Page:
Madelyn Detloff is Professor of English and Global and Intercultural Studies at Miami University (OH).  She is the author of The Persistence of Modernism: Loss and Mourning in the 20th Century (2008) and The Value of Virginia Woolf (2016), and co-editor of Queer Bloomsbury (2016).  She has written a number of book chapters and articles on queer theory, crip theory, modernist studies (especially Virginia Woolf and H.D.), and is a fierce advocate of social-justice-oriented teaching and research.

March 30, 2017 4:00 PM
HC White 7191
Gender Studies and the Humanities Lecture
Susan Schweik
UC Berkeley, English

"Dull Babies Made Normal By Feeble-Minded Girls’ Care: Increase of as Much as 40 Points in IQ Reported,” a science magazine headline trumpeted in 1939, describing an experiment led by psychologist Harold Skeels in which orphanage toddlers were transferred to the State Institution for “the Mentally Defective” in Glenwood, Iowa to be nurtured by women incarcerated there. Other “contrast” children left behind in the orphanage did worse by any measure. By 1940, this experiment came under scathing scholarly attack. But by the late 1960s, Harold Skeels’ work, which depended on these women, was credited as key inspiration for the development of Special Education and the notion of learning disability. This talk explores how that the systematic forgetting of what actually happened at Glenwood eroded the effectiveness of the various projects Skeels was praised for inspiring. Raising the children in tandem with the low-wage women workers who were their attendants, the women of Glenwood developed a radically interdependent kinship model that profoundly (but very briefly, and under conditions of domination) called the usual terms and stratifications of “intelligence,” “normal,” “cure,” “care,” and of “research” itself into question.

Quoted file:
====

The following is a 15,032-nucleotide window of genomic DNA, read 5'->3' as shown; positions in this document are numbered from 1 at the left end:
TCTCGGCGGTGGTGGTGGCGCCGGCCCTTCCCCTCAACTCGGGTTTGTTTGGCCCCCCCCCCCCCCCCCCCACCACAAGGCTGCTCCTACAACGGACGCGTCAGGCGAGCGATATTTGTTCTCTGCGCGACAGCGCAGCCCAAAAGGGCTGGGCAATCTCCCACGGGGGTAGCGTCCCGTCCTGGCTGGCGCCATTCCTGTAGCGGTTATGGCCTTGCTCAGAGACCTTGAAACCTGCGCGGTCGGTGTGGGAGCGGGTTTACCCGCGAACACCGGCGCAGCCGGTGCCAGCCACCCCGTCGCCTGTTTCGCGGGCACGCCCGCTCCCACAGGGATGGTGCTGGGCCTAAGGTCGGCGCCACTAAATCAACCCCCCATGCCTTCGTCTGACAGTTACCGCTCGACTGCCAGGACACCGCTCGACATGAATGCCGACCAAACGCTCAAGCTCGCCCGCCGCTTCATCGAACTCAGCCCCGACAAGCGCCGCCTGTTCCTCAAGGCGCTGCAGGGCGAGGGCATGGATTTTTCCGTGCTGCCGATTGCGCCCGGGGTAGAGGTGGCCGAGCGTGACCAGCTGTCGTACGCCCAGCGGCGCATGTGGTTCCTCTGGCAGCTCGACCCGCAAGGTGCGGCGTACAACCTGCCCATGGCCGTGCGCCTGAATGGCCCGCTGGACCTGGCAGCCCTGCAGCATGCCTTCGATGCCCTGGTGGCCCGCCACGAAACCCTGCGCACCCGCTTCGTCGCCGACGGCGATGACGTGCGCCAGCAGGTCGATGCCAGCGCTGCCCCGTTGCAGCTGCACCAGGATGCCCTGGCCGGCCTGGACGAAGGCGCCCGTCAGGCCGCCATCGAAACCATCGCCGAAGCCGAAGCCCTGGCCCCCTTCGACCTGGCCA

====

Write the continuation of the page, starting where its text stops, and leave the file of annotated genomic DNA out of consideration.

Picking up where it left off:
November 5, 2015 4:00 PM
6191 Helen C. White Hall, 600 N. Park St.
Gender Studies and the Humanities Lecture
Elizabeth Freeman
English, University of California, Davis

The lecture analyzes how Tino Sehgal's museum installation "Kiss" establishes the normative temporal scheme of contemporary heterosexual sex, and how a series of performances by Brennan Gerard & Ryan Kelly (who work as Gerard & Kelly) comment upon and transform that scheme. Especially at issue is the role that the rhythms established by synchrony, reciprocity, and endurance play in the discourse of "good" sex gay and straight, and the role of arrhythmia in fostering queer sexual possibilities.

Elizabeth Freeman is Professor of English at the University of California, Davis. She is the author of Time Binds: Queer Temporalities, Queer Histories (Duke University Press, 2010) and the co-editor of GLQ: A Journal of Lesbian and Gay Studies. In 2007 she edited a special issue of GLQ on "Queer Temporalities." Her first book, The Wedding Complex: Forms of Belonging in Modern American Culture was published by Duke University Press in 2002.

This lecture is co-sponsored by the Art History Department, Center for Visual Culture, Communication Arts Department, Comparative Literature and Folklore Studies Department, Digital Studies Program, English Department, Gender and Sexuality Caucus, and the Gender and Women's Studies Department.